Operating Systems: ALL teachers, TAs and students will use either Windows 8.1 or Macintosh OSX 10.10 (Yosemite). All school-owned student computers will have Windows 8.1 installed on them. All school-owned laptops will be upgraded to Windows 8.1 or OSX 10.10. All personally-owned teacher, TA or student laptops will need to be upgraded to Windows 8.1 or OSX 10.10.

  • Will you upgrade my laptop’s operating system for me? All school-owned laptops will have Windows 8.1 installed. We are asking all teachers and students to upgrade their computer’s operating system during the break. It’s a time-consuming process. If you ask us to do it in August, it will require several days. (Do it when you’ve got a high-speed connection!)
  • Windows 8.1 is not a free upgrade. Will ICS provide me with a license? We are working on a licensing option and can assist with that BUT it is a license with an annual fee. If you take that option, your license for Windows will expire when you leave ICS. If you want to pursue this, please talk with us.
  • Will my computer accept an upgrade? If your computer was purchased reasonably recently, it will upgrade to the latest system. Please see the Microsoft or Apple system requirements or ask for help from the IT Help Desk if you are unsure.
  • Is upgrading easy? Changing the operating system of your computer is not very hard, but it’s not trivial. Please make sure you back up all your data and applications beforehand! (Please note that some applications may not work with your new operating system.)
  • What if I refuse to upgrade? We will not support other systems. We are only supporting these two operating systems to make teaching & learning easier.
  • Can I upgrade to Windows 10 or OSX 10.11 when they come out? No. We are only supporting Windows 8.1 and OSX 10.10.

Productivity Software: We are licensing Microsoft Office 365 for all school computers. This will also cover all teacher-owned or student-owned computers. We will install Office software on all school-owned student laptops during the summer, and will help teachers and students get it installed on personally-owned laptops in August. Office 365 includes the latest version of Office (Office 2013 for Windows, Office 2011 for OSX). This is an annual license – if you leave ICS, your software will expire.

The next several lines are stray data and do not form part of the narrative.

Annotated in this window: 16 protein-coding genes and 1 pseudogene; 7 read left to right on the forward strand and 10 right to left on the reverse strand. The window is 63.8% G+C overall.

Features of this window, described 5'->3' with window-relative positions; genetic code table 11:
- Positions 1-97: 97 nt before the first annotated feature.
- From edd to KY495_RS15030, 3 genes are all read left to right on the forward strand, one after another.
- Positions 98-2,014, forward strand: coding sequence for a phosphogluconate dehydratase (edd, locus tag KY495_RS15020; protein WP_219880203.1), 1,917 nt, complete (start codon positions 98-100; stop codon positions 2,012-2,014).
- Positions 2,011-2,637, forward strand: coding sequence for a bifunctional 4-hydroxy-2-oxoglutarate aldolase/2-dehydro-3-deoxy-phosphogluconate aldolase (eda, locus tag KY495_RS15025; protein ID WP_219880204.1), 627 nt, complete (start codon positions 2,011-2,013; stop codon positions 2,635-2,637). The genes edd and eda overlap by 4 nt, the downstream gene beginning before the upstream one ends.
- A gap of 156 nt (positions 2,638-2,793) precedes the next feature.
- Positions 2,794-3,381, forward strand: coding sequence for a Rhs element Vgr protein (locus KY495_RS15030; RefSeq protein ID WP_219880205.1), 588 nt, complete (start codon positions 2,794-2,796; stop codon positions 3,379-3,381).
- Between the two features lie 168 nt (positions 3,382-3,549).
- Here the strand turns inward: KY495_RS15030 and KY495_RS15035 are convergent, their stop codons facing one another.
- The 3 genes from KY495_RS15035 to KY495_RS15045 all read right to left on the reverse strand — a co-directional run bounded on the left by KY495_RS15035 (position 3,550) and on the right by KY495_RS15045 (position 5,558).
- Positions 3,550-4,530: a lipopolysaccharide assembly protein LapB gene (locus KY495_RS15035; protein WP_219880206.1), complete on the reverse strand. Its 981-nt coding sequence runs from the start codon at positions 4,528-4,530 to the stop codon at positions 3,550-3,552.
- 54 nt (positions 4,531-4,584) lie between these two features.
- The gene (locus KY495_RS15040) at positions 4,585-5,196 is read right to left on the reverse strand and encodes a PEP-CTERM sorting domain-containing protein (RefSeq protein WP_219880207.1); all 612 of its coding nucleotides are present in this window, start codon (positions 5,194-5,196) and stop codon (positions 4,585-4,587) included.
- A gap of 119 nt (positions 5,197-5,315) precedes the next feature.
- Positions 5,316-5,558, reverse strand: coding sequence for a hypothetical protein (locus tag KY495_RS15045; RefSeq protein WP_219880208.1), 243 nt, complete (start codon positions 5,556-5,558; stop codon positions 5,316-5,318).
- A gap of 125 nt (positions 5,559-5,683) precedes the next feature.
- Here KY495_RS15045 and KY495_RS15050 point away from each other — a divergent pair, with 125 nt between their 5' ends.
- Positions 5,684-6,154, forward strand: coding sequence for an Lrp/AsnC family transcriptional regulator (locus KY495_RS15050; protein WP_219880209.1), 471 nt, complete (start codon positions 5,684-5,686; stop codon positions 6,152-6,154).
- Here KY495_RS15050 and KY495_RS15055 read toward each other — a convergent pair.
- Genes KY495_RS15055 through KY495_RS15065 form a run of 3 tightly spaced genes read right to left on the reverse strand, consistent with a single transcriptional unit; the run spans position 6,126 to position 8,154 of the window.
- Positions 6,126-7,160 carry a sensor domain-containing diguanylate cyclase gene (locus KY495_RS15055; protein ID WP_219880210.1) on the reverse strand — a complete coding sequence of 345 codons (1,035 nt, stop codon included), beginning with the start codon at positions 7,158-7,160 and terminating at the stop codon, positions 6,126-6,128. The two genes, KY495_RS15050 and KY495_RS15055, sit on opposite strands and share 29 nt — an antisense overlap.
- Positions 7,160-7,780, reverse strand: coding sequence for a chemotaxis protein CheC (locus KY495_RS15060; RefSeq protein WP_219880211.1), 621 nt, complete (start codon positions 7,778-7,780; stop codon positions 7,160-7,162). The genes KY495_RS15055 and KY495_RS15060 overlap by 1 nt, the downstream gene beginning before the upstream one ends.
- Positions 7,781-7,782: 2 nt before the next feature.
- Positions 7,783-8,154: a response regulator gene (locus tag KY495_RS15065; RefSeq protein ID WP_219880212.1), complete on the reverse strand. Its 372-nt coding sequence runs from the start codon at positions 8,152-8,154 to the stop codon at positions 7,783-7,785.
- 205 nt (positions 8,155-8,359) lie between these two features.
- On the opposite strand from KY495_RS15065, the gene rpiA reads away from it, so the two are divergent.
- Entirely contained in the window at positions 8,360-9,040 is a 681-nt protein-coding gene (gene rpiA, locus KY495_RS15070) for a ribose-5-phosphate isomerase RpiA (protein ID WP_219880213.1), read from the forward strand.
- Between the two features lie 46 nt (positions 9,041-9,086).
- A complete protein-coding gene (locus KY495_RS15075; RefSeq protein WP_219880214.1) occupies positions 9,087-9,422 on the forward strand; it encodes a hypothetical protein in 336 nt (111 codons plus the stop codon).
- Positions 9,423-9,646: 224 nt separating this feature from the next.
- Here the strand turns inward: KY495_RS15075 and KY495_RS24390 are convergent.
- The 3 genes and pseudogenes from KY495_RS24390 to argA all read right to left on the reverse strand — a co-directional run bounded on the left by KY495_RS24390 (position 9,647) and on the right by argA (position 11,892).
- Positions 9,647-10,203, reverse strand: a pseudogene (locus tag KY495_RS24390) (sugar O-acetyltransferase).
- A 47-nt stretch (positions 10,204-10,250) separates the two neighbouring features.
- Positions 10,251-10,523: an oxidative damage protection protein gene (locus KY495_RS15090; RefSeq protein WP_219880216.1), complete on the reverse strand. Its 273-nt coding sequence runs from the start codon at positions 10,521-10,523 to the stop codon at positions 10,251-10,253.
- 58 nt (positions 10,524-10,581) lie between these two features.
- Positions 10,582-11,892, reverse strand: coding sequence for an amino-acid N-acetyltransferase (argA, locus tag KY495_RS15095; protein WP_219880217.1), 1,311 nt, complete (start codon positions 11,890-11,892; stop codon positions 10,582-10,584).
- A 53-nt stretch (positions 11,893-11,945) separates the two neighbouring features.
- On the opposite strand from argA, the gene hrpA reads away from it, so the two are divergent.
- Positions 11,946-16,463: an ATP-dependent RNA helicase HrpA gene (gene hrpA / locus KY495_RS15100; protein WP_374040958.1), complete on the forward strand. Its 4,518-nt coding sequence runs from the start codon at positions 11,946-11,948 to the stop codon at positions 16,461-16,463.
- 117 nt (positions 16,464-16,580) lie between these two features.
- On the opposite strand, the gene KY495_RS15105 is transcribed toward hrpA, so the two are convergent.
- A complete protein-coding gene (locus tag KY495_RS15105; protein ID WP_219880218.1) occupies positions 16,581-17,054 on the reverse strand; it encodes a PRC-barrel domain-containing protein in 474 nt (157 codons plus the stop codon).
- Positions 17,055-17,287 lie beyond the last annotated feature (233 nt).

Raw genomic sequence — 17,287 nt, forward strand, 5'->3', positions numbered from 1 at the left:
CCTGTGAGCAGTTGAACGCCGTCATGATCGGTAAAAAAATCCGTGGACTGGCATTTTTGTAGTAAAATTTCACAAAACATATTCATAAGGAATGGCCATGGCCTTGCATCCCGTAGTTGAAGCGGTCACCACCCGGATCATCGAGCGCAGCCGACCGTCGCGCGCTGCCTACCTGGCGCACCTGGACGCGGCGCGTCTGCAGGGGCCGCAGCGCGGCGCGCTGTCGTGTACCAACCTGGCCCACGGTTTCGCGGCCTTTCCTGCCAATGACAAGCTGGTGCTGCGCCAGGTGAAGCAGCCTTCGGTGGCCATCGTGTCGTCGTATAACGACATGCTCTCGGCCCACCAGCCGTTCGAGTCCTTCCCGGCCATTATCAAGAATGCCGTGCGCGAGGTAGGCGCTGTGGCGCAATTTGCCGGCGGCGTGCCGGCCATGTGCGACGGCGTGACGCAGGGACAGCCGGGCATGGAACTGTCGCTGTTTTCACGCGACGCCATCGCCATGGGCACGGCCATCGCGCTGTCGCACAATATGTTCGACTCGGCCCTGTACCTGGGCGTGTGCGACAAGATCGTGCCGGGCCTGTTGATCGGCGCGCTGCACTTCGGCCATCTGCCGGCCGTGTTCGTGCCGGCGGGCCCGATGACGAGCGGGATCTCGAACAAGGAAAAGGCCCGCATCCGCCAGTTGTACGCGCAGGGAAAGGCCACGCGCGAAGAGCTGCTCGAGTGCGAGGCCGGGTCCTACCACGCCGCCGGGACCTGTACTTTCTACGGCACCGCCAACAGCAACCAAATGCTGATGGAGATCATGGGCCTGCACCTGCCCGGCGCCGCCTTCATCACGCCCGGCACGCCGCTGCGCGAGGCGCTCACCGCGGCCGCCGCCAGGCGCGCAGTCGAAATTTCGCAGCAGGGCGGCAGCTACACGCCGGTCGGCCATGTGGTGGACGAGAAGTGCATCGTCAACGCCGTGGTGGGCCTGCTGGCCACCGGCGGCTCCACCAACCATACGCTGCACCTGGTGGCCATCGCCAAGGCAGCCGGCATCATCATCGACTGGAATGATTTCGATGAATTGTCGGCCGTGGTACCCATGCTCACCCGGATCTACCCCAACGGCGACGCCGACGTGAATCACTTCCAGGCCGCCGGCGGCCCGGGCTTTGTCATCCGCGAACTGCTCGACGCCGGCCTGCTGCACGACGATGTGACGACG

• What if I have my own copy of Microsoft Office? If you are using the current version, then you may continue using that. If you are using an older version, you will need to either buy your own upgrade or use the school license. You must use Microsoft Office 2011 (OSX) or Office 2013 (Windows).
  • What about all my LibreOffice files? We recommend you keep that installed and use it to convert files from .odt to .docx and so forth. Microsoft Office does not always easily read LibreOffice files. We will use Microsoft Office for all school work.
  • What if I need help doing things in Microsoft Office? We will have both face-to-face and online training sessions scheduled. Help Desk staff will be available for assistance as well. We will be requiring all teachers and TA’s and students to demonstrate competency in using Microsoft Office.

We’ll be sending out more information over the next few weeks: by email, in the Yezare Samint, and on this blog, If you have any questions, please let me know.

Global Codeathon

JpegClick. Click. Click.

“Look what I made!” “Oh, that’s COOL!”

Click. Click. Click.

“Hey, how did you do that??” “Here, let me show you!”

The buzz in the room was tremendous. Students were excitedly working on projects individually, working together to solve problems and enthusiastically checking out each other’s work. For us adults in the room, it was a busy and fun time: helping students, giving out praise and suggestions, asking questions, pointing out other students’ success.